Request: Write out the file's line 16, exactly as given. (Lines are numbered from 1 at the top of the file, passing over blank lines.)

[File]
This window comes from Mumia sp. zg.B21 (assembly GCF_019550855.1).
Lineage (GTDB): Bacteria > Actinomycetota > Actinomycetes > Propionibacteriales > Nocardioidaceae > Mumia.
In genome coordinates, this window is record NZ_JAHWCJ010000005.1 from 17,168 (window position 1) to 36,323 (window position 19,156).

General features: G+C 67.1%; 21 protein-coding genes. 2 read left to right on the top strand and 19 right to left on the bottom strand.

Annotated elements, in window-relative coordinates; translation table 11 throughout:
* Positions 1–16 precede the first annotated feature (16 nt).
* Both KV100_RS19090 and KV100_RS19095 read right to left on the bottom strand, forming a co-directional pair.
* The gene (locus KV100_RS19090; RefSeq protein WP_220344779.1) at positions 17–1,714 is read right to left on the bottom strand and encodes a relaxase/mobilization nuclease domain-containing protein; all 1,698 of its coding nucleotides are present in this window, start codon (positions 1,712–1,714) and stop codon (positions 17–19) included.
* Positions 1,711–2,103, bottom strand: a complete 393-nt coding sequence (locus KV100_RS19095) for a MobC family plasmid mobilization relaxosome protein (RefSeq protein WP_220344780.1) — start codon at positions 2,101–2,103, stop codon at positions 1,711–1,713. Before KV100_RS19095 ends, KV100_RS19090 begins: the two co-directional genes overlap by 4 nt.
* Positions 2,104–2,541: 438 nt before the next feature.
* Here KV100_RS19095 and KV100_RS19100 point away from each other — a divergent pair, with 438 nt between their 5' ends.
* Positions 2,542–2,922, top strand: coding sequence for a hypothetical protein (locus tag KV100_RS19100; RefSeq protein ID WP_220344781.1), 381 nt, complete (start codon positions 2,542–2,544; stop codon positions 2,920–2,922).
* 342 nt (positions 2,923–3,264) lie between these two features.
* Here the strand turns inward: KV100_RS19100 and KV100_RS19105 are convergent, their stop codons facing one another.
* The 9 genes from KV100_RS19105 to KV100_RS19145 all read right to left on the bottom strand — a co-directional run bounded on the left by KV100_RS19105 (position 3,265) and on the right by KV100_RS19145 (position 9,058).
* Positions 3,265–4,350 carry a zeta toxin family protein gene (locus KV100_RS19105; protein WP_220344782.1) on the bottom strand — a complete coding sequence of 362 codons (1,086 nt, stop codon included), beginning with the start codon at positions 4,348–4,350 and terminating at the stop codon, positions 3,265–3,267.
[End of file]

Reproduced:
* Positions 3,265–4,350 carry a zeta toxin family protein gene (locus KV100_RS19105; protein WP_220344782.1) on the bottom strand — a complete coding sequence of 362 codons (1,086 nt, stop codon included), beginning with the start codon at positions 4,348–4,350 and terminating at the stop codon, positions 3,265–3,267.